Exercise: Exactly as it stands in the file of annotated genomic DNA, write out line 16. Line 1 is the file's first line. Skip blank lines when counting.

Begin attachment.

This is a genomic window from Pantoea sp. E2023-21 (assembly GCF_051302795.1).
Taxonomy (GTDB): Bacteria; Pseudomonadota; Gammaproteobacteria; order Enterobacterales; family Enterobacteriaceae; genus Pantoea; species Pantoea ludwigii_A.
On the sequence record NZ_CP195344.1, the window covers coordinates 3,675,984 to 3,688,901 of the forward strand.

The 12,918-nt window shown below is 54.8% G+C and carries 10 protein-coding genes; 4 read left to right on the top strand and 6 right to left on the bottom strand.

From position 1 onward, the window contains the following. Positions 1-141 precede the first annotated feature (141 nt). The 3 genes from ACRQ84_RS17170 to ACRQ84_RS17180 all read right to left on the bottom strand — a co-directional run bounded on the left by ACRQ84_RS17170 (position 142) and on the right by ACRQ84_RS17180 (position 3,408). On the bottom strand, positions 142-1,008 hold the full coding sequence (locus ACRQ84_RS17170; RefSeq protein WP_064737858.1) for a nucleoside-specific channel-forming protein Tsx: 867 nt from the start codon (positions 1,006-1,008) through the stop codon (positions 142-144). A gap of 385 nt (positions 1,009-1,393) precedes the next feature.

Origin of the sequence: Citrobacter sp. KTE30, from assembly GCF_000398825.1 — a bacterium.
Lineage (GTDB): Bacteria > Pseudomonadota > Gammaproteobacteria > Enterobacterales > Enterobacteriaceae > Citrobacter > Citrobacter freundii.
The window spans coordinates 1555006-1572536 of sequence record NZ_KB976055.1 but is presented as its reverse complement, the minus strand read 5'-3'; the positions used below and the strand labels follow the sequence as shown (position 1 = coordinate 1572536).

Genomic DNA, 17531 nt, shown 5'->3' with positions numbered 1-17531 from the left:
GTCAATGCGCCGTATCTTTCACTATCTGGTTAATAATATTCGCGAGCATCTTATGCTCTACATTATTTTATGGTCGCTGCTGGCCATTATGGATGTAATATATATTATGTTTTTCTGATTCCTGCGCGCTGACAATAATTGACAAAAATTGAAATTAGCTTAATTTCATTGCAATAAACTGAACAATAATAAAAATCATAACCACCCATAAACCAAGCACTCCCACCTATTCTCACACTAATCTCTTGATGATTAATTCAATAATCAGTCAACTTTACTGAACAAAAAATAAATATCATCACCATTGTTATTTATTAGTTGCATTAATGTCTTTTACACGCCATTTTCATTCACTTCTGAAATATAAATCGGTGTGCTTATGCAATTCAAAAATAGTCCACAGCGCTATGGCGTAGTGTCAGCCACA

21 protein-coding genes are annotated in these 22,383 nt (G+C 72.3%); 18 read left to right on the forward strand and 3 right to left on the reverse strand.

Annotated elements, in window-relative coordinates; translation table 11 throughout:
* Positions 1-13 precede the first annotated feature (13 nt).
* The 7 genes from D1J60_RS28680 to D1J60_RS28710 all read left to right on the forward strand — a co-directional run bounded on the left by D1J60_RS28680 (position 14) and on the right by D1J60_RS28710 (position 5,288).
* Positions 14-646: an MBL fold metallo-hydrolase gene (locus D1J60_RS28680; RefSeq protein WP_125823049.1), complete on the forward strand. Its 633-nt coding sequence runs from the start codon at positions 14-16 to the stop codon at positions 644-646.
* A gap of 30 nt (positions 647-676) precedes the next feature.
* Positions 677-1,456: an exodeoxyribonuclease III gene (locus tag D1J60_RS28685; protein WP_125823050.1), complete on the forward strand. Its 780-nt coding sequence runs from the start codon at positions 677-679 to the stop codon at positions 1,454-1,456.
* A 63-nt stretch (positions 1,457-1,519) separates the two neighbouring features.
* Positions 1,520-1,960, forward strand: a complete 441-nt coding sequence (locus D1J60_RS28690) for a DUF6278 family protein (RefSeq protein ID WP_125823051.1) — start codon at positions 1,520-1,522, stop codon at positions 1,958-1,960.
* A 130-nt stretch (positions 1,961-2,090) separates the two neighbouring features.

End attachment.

* A gap of 30 nt (positions 647-676) precedes the next feature.